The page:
Teamwork silos mece "organisational design" collaboration trust "leadership styles" "psychological safety", Adapting to the New Age of Work

Adapting to the New Age of Work

February 27th, 2023 Posted by Leadership Coaching, Leadership Tools, Performance Coaching

When working with leaders I often run them through the Six Leadership Styles and use these as a basis to help them identify their Leadership Philosophy. One of the styles is the Commanding Leader and, unfortunately, this style is still all too common in our organisations. However, whenever I ask for examples of what this looks like people often say it’s the model of leadership the army employs. Although this might have been true for centuries it’s no longer entirely true today. Even the armed forces recognised that this style is detrimental to its success. This played out in real time during the war on terror being fought in Iraq and Afghanistan when the US Army came face to face with Al Qaeda.

Al Qaeda had poorer technology, less weapons and poorer training but yet they were winning the war against the largest and most well-funded military force the world has ever known. Al Qaeda didn’t have a rigid top down structure that the US Army had; it moved away from the traditional hierarchy and took the form of a dispersed network that was devastatingly effective. They were more fast-paced and less predictable; a style of fighting from which we can draw a parallel to the world we live in – fast-paced and less predictable – and how our organisations need to adapt. No longer do we live in times of predictability. Everything is moving and changing so much faster than in previous eras and, in order to be successful, our organisations need to change. In order to win the war against Al Qaeda the US Army needed to change its approach. This change was less about new technology and tactics, and more about changes to its culture and internal architecture; in order words, similar to changes that many organisations need to make today, it needed to change its approach to management.

The traditional approach to management often follows the reductionist approach to getting work done. What I mean by reductionist is that big goals set at the top are broken down into smaller goals at the next level and smaller goals at the next level until the goals are reduced to tasks that individuals perform at a daily or weekly level. In order to do this, organisations need to be structured in what’s termed MECE; an acronym that stands for “mutually exclusive and collectively exhaustive”. Simply it means that departments are neatly catagorised by function or area and there are no overlapping lines… because that’s messy, right? Information Technology doesn’t need to be across what Marketing is doing, Human Resources doesn’t need to know what Procurement’s strategy is, and so on. Organisational charts are tidy and MECE. Unfortunately, while it’s easy to categorise things, teams are not MECE, they are MESSY.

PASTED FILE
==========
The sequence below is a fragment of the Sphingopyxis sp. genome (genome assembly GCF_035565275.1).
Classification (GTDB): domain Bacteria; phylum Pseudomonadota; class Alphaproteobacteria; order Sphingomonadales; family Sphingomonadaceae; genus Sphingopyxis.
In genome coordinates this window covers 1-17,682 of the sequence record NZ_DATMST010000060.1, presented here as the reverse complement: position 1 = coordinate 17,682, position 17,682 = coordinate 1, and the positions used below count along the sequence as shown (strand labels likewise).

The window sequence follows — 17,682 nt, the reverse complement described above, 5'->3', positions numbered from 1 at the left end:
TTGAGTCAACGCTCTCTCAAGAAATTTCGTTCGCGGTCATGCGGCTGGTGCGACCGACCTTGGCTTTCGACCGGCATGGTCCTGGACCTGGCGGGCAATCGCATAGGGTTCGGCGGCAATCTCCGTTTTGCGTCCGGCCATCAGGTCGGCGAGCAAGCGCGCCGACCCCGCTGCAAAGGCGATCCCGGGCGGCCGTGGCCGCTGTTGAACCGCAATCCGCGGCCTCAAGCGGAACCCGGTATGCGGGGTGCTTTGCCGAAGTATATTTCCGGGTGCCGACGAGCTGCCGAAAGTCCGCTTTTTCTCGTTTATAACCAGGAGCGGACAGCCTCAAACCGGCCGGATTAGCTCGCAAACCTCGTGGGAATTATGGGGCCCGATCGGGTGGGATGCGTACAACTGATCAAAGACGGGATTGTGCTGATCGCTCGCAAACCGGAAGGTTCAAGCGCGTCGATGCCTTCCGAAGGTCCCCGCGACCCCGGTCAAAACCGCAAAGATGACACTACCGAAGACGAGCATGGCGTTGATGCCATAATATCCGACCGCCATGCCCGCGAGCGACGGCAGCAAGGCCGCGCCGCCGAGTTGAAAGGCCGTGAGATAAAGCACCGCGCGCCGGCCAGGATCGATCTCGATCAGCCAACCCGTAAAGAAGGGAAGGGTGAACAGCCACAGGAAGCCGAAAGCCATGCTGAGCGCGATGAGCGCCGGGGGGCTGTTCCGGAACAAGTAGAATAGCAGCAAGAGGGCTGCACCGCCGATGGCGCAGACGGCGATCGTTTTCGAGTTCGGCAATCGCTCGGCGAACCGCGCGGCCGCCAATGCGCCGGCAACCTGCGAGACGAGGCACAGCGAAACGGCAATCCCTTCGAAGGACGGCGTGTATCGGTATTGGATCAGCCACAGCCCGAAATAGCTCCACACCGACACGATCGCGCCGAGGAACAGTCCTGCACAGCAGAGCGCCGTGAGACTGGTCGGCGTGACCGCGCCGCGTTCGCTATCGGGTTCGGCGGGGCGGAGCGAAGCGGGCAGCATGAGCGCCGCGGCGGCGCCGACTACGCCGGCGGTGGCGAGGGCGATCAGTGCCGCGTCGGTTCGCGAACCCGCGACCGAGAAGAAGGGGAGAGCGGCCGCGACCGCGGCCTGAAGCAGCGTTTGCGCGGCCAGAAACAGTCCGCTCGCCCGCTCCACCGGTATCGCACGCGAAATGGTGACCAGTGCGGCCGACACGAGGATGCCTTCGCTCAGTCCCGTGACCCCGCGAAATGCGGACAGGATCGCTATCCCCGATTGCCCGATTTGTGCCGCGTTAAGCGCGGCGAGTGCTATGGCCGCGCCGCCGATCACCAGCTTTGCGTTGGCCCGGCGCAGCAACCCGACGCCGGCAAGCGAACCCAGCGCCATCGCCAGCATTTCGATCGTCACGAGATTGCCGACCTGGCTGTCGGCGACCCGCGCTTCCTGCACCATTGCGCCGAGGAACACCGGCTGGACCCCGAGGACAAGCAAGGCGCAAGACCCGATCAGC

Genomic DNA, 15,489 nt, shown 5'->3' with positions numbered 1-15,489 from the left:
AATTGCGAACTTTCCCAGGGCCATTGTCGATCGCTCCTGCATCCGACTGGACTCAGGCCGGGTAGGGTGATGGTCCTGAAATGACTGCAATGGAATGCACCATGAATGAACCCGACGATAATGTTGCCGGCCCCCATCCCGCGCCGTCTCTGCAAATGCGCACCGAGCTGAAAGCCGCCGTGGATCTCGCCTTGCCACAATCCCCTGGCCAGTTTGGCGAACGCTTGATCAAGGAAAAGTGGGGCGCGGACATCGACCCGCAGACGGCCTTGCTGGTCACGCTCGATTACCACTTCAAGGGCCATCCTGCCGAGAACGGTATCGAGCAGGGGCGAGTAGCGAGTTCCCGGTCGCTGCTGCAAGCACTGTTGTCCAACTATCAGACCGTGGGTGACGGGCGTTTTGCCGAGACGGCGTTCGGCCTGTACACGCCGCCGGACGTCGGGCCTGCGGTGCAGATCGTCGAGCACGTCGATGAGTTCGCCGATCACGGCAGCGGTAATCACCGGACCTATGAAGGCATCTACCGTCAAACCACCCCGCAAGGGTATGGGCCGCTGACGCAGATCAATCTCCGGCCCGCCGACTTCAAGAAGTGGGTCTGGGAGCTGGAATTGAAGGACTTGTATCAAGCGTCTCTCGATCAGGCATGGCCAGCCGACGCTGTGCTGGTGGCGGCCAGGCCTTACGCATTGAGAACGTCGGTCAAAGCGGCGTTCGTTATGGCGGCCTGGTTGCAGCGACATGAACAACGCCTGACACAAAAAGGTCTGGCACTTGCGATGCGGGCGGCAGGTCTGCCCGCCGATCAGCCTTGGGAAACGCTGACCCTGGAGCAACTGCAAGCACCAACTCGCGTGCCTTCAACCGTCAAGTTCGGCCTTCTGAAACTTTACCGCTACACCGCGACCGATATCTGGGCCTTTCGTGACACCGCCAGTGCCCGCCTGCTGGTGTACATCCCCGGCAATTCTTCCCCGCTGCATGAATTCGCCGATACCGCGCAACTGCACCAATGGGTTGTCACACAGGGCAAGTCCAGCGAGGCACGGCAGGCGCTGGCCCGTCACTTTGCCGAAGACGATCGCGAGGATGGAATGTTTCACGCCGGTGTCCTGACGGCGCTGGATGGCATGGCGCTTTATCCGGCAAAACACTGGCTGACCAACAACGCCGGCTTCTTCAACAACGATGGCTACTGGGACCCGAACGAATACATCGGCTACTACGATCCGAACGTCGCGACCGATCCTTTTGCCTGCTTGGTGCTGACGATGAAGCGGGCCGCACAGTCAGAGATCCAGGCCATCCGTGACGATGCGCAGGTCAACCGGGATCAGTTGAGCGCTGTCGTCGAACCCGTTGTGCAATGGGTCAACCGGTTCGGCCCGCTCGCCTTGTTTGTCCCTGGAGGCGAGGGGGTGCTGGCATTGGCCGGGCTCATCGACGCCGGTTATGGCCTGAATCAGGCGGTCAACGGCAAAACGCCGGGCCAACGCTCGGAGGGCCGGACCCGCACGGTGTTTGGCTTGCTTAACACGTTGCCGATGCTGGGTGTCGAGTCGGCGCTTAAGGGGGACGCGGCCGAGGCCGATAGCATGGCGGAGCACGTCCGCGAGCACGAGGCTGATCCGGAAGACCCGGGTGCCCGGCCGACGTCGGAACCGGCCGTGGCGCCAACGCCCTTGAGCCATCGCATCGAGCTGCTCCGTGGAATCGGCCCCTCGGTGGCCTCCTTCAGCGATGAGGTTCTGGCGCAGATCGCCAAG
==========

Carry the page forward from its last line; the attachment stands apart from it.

In this environment the trust and purpose required to be effective is missing, not only within a team (mini-MECEs), but across teams. This is something I see every day working with teams and organisations. It’s the top-down vertical structure that many organisations adopt (everything fitting neatly into a box) that leads to a breakdown of communication and trust, ultimately leading to office silos and collectively poor results.

So what’s the answer?

Well, like all solutions, the answer lies in the problem. Putting people in boxes and clear categories doesn’t work. If we want our teams to be highly adaptive and efficient we, like the US Army was forced to do, have to change our approach to management. You might argue that sharing responsibilities creates overlap and redundancy – it’s wasteful, you say. However, it’s these inefficiencies that make a team more adaptable, efficient and effective. As General Stanley McChrystal states in his book Team of Teams, great teams are not “great machines”; great teams are “great organisms”.

If you recognise silos in your organisation and you see the challenges that these bring, where do you start? The answer is, it starts with trust. Harvard Business School expert Amy Edmondson explains, “Great teams consist of individuals who have learned to trust each other. Over time, they have discovered each other’s strengths and weaknesses, enabling them to play as a coordinated whole.” In short, without trust, teams are just a collection of individuals.


If you’d like to know more about how to achieve more as an individual or as a team, or if you’d like to explore how coaching can help you become a better leader (of others or yourself!), or even if you’re just generally curious about what professional coaching can offer you, please contact us at any time for a free consultation.

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